[DNS] .gov.au query

[DNS] .gov.au query

From: Patrick Corliss <patrick§quad.net.au>
Date: Wed, 17 May 2000 23:14:59 +1000
Learn the art of self-promotion
By Tom Burton
Sydney Morning Herald
Wednesday 17 May 2000

Who is Australia's number one Web publisher? Ecorp, Microsoft, Yahoo, F2,
Telstra or News Interactive? Wrong on all counts.  Taking a corporatist
view - that is, who actually owns the sites, Australia's premier Web
publisher is the Commonwealth of Australia.

John Howard may not be your image of the trendy geek king.  But through
Canberra's majority ownership of Telstra, control of the ABC, and a series
of category leaders, the Federal Government easily outguns all the big
commercial Web publishers.

In Telstra's case, the White and Yellow pages generate the big traffic,
supported by its try-hard portal Telstra.com.  The ABC may have slipped in
the Web rankings, but still rates in the top 10 local Web publishers group.

And through its various agencies, the Commonwealth has a series of category
leaders in its own right.  These include the number one employment site,
jobsearch, its business support site, business.gov.au, and a series of
utility sites such as the Bureau of Meteorology site, the Australian Tax
Office site, the Bureau of Statistics site and the Australian Security and
Investment Commission site.

There may be some irony in the highly entrepreneurial Internet sector being
dominated by government, but if Canberra ever took the view to run its sites
as a network it would be a formidable competitor.

Indeed, if the entire dot.gov community - including State Governments and
agencies - got their act together they would give their much vaunted dot.com
brethren a run for their money.

Given they can't even agree on daylight saving that is unlikely, but the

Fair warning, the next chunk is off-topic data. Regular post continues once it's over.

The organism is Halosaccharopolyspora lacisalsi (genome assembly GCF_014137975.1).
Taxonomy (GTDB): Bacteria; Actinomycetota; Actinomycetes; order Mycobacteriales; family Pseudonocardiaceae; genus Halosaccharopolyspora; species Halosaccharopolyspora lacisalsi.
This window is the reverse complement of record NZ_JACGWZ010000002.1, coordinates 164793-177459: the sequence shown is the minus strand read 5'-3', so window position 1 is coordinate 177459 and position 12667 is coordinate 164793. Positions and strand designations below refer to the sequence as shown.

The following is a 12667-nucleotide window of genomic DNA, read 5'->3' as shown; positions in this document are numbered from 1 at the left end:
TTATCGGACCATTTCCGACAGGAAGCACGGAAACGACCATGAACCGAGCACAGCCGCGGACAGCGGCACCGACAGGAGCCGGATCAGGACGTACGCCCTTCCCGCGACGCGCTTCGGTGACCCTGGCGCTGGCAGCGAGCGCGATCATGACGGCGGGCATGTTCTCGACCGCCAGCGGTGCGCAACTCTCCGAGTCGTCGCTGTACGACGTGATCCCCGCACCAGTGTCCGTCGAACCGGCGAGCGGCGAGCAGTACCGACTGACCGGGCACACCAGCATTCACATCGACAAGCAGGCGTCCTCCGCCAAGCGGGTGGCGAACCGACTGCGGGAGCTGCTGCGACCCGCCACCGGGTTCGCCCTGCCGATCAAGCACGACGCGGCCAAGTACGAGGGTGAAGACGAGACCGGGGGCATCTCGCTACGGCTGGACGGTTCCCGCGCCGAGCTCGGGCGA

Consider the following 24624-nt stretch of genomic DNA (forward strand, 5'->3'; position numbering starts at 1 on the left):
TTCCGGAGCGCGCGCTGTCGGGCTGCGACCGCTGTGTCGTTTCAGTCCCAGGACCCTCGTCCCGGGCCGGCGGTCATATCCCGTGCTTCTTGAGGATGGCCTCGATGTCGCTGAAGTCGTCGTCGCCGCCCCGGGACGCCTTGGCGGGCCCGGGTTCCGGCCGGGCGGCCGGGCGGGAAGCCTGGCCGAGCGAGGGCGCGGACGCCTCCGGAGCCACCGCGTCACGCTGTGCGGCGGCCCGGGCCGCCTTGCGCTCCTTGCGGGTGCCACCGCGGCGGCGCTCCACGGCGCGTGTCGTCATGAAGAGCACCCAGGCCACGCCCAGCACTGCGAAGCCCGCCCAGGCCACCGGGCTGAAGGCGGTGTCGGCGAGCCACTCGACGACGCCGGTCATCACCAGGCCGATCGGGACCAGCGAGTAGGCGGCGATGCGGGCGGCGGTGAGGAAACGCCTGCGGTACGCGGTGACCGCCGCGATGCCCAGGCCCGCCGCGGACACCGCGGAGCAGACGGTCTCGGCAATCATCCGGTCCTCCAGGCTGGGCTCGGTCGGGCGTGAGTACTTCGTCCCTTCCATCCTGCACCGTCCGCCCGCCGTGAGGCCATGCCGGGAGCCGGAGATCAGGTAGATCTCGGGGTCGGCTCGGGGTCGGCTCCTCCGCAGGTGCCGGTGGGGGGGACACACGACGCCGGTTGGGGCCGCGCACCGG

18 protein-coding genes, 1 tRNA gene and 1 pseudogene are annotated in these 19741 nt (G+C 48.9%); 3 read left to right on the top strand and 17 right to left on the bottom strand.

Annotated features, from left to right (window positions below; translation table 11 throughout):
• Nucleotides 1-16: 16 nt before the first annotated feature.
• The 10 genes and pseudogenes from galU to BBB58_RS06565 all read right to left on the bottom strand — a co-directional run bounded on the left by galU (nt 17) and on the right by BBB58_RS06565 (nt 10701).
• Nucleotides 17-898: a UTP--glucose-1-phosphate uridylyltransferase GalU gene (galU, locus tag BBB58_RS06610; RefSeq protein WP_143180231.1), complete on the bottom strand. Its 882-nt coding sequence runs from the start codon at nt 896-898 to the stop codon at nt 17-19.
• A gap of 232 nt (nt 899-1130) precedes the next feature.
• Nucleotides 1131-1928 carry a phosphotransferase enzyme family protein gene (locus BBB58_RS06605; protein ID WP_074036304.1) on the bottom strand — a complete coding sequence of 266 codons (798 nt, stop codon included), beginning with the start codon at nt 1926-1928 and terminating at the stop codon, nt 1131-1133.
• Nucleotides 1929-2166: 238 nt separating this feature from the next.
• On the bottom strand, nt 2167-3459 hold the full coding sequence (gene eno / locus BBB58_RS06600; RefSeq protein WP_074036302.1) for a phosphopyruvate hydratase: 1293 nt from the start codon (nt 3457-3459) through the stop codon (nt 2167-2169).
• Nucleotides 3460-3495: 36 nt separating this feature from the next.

point still remains valid: the government sector is a huge player in the
Internet space. It also suggests that governments need to better recognise
their sites as significant assets. Starting with how they manage their site
addresses, otherwise known as URLs.

The URL is the brand and needs to be treated accordingly. Building brand
loyalty means taking a consistent view about the URL. Yet many government
sites suffer from a multiplicity of sub domains and sub-directories.

The tax reform site for the introduction of the GST is a good example. The
site is housed at taxreform.ato.gov.au. However, tax reform will come and
go, so there is little point in branding a reform site separately from the
permanent brand, in this case the Australian Tax Office site. In the
commercial sector the practice would be to promote the mother URL,
ato.gov.au, rather than confuse people with a long-winded URL which few will
remember and which will have no legacy in terms of traffic afterwards.

The same mistake is evident with the swimming trials now at the Olympic
centre. The official site is being housed within Telstra.com. But the
signage which is being promoted is swimtrials.telstra.com. As part of a mass
marketing campaign it suffers from the obvious problem of being far too long
to be picked up in television and other mediums. And as a brand it also dies
when the event is over. Which means an awful lot of brand opportunity has
been lost once the event is over.

And even the Federal Government's media company, the ABC, falls into the
same trap.

One of the ABC's assets is its ability to use its broadcast outlets to
market its site. Yet constantly the URL being promoted is a sub-directory.
The Sydney metro radio outlet, 702 (aka 2BL) has been known to promote
abc.net.au/local/sydney as its URL.

Tom Burton is the online editor of smh.com.au. He holds Telstra and Fairfax

Source:    Sydney Morning Herald Wed 17 May 2000

Patrick Corliss
Received on Wed May 17 2000 - 21:12:50 UTC

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